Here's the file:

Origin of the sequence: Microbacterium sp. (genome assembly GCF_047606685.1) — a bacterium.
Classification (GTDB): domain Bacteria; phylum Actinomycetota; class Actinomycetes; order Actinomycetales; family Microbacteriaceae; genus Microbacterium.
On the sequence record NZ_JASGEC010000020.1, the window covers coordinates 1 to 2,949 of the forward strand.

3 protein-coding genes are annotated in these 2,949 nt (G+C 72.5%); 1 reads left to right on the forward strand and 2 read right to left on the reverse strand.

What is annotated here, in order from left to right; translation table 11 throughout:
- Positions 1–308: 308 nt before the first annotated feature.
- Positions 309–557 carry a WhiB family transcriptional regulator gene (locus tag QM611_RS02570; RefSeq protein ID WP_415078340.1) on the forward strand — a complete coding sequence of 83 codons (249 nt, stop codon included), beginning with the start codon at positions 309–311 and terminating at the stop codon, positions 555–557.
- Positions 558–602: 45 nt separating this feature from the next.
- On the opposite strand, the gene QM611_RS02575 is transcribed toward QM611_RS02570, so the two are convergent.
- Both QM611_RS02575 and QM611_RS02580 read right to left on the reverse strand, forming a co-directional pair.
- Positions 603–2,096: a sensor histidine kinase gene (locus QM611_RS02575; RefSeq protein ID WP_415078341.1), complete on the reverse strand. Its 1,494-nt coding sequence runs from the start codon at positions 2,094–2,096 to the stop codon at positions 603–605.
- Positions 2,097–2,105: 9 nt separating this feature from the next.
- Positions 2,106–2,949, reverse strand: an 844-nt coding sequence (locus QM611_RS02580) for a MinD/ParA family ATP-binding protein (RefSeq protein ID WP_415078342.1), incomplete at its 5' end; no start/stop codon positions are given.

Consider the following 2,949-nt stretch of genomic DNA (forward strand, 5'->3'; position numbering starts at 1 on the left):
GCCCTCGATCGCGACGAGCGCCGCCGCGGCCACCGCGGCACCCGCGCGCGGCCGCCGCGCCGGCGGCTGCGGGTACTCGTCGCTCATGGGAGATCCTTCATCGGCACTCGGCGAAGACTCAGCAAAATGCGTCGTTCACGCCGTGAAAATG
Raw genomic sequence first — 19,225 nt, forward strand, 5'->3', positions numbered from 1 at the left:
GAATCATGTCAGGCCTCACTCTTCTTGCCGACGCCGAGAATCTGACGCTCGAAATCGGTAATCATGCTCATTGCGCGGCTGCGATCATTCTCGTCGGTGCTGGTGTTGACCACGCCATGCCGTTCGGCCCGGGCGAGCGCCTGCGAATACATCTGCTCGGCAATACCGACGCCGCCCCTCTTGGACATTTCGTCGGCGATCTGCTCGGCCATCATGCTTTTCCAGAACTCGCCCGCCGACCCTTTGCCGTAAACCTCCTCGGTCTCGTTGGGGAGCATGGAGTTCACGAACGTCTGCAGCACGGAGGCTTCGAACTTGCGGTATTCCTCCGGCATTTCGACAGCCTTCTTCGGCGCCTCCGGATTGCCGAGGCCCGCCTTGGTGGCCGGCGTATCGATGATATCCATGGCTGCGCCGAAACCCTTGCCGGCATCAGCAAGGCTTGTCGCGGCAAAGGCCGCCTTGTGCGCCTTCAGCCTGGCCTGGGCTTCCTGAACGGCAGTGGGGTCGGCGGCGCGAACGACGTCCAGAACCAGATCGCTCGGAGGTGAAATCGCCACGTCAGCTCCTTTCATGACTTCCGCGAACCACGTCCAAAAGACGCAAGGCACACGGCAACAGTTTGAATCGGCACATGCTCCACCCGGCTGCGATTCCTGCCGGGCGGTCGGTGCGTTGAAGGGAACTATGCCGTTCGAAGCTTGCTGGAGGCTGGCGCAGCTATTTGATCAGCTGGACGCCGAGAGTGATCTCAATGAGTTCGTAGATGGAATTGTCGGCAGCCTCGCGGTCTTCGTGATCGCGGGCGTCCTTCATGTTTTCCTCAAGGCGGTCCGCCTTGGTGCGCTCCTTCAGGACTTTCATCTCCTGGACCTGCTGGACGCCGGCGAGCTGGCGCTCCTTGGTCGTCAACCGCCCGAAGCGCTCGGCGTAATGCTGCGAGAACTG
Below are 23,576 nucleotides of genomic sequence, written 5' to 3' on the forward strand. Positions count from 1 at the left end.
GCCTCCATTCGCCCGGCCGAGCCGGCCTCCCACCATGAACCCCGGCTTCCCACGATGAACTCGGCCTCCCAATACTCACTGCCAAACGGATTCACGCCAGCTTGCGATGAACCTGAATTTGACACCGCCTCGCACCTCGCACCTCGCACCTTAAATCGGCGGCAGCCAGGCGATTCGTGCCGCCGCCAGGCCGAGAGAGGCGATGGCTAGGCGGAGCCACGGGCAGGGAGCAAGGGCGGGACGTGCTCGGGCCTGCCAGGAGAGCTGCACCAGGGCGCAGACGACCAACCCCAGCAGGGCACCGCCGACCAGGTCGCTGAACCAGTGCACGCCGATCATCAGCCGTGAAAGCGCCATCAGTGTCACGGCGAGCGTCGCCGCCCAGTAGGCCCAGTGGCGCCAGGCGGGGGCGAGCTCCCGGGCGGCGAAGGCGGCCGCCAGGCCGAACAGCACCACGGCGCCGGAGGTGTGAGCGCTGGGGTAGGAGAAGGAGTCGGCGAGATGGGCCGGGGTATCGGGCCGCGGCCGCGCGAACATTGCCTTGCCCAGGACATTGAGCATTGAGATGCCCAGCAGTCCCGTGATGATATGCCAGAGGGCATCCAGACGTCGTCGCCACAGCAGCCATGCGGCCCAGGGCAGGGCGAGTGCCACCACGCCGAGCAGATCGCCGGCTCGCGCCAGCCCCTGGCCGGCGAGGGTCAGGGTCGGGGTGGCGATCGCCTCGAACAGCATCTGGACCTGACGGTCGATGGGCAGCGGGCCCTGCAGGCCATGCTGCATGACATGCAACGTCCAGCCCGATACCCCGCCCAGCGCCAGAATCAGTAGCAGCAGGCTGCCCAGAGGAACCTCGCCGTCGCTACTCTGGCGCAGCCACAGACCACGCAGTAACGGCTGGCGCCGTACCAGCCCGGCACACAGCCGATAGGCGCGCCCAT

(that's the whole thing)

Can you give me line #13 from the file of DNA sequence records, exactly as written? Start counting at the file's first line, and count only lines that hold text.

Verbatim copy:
- Positions 2,106–2,949, reverse strand: an 844-nt coding sequence (locus QM611_RS02580) for a MinD/ParA family ATP-binding protein (RefSeq protein ID WP_415078342.1), incomplete at its 5' end; no start/stop codon positions are given.